If you try to use Google’s AI chatbot, Bard, to write content, be careful, PlagiarismCheck detected plagiarism in its texts. Recently, Google presented new tools for its Bard. Our experts decided to conduct a study of Bard’s texts for plagiarism and discovered a significant concern – from 5% to 45% of plagiarism.
We analyzed about 35 texts generated for the following prompts. Plagiarism above 5% is found in 25 texts. The PlagiarismCheck tool determined the percentage of similarity overall, flagged 🔴 identical matches, and 🟠 changed text. We also added clickable links to the sources from which the text was plagiarized.
The settings for the analysis were the same as for plagiarism detection in standard texts. The research was conducted on May 12-15. After the investigation by PlagiarismCheck, we can talk about outright plagiarism in Bard of completely copied or paraphrased certain parts of the text.
“We tested Google’s Bard AI model and found it generated to 45% plagiarism simply by paraphrasing someone else’s authored content. AI models should generate unique text and should not allow plagiarism. The consumer does not expect to receive it”, – says Language Analyst Natalie Voropai.
PlagiarismCheck experts add that perhaps the percentage of plagiarism also depends on the complexity of the request. Sometimes AI simply compiles widely available information on a topic. If data is lacking, the AI generates a higher-level text with a lower probability of plagiarism. Later, they will test this hypothesis in more detail.
If you want to ensure that the AI-generated content does not contain plagiarism, use the accurate check of PlagiarismCheck. You will receive a report with similarity percentages and clickable links to resources whose text has been copied or paraphrased. Reliable plagiarism analysis algorithms allow us to provide guaranteed results for hundreds of institutes and businesses over eight years.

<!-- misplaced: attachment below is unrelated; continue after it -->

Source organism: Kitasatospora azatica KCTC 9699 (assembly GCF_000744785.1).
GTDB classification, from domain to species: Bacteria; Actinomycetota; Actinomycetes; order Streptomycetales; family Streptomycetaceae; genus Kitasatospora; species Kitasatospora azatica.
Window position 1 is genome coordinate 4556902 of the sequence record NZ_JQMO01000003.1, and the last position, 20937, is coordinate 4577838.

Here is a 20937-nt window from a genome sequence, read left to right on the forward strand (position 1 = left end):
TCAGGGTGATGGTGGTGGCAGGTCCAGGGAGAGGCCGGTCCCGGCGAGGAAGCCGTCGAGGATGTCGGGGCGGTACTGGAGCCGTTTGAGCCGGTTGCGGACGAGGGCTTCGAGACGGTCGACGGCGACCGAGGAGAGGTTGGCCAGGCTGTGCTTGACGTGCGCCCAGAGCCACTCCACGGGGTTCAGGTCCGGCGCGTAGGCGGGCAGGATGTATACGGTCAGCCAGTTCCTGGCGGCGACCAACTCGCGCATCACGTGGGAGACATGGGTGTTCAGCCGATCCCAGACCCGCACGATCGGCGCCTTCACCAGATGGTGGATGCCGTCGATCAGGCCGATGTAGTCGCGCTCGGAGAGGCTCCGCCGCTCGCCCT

Bard has been noticed for plagiarism before. Previously, accusations of plagiarism were limited to the lack of accurate references to sources and the attribution of research authorship in general. The Editor-in-Chief of Tom’s Hardware, Avram Piltch – reported how Bard was caught plagiarizing the results of their article. Then the chatbot admitted its mistake.
“By plagiarizing, the bot denies its users the opportunity to get the full story while also denying experienced writers and publishers the credit – and clicks – they deserve […] If it wants to be seen as truly helpful, Google absolutely needs to add citations”, – Avram Piltch says.
Also recently, The Wall Street Journal noted that Google’s Bard routinely gives answers without citing sources.
Online publishers are concerned that AI will continue to use their content without proper accreditation, which could reduce traffic to their sites and ad revenue. Online platform owners are also unhappy that their content was used to train chatbots without any compensation.
The last Bard error cost 100 billion dollars due to the factual unreliability of information. Then Google spokesperson said the “importance of a rigorous testing process”.
“We’ll combine external feedback with our own internal testing to make sure Bard’s responses meet a high bar for quality, safety, and roundedness in real-world information,” – they said back in December 2022.
But as we can see, a new problem has been seriously ripened – plagiarism in Bard’s texts.
Plagiarism is a threat not only to academic integrity but also to the reliability of texts in general. Protect your business and minimize risks: use PlagiarismCheck to ensure only high-quality, verified content without plagiarism.